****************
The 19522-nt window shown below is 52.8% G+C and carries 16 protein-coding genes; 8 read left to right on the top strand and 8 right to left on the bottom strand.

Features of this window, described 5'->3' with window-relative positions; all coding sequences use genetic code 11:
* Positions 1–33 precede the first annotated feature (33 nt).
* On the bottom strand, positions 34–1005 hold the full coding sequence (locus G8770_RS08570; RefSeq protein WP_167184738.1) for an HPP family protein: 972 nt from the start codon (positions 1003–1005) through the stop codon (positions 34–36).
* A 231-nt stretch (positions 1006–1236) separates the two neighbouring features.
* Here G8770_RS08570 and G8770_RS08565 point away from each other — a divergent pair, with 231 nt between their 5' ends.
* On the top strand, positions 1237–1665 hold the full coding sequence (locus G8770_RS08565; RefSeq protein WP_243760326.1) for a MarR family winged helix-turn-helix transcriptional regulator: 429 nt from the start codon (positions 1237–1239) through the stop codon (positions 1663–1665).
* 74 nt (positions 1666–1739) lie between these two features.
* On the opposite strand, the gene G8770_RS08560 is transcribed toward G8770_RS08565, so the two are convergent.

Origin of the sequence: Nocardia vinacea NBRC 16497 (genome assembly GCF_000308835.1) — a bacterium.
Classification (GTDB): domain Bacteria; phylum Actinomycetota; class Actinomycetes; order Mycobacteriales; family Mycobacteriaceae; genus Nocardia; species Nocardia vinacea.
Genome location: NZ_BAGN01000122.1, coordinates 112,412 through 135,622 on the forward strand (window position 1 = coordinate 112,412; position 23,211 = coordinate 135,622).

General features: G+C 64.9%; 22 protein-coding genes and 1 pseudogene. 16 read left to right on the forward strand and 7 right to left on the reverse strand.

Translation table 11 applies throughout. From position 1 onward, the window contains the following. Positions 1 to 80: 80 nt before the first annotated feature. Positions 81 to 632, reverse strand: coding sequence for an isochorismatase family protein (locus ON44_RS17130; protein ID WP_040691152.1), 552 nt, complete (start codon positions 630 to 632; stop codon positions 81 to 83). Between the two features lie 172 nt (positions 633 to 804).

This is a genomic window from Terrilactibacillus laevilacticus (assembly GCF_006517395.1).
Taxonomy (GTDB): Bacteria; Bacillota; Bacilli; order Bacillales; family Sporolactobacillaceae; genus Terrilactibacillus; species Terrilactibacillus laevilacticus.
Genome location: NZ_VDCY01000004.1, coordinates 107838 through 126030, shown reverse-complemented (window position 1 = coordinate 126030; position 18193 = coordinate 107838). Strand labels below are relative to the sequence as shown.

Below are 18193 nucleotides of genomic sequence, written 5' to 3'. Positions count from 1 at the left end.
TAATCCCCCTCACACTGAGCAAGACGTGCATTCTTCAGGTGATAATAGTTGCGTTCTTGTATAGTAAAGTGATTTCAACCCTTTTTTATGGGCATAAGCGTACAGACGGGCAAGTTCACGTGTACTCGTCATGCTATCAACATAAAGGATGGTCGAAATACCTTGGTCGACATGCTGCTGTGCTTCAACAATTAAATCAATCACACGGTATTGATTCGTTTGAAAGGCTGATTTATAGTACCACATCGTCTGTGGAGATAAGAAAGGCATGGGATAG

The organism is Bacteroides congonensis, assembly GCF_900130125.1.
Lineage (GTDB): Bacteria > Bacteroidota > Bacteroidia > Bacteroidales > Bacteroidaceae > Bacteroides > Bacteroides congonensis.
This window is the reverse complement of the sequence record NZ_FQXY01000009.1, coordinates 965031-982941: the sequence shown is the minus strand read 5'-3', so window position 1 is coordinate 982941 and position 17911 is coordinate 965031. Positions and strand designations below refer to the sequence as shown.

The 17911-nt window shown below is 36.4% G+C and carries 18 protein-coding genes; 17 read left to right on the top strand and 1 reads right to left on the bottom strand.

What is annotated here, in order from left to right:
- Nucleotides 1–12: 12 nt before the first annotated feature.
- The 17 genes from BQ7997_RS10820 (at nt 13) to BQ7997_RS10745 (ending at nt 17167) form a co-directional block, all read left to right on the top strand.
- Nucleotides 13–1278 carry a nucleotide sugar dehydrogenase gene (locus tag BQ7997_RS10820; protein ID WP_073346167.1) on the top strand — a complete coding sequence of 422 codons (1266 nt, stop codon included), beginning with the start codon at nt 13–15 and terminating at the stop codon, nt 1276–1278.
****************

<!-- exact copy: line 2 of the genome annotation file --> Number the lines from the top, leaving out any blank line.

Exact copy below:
Features of this window, described 5'->3' with window-relative positions; all coding sequences use genetic code 11: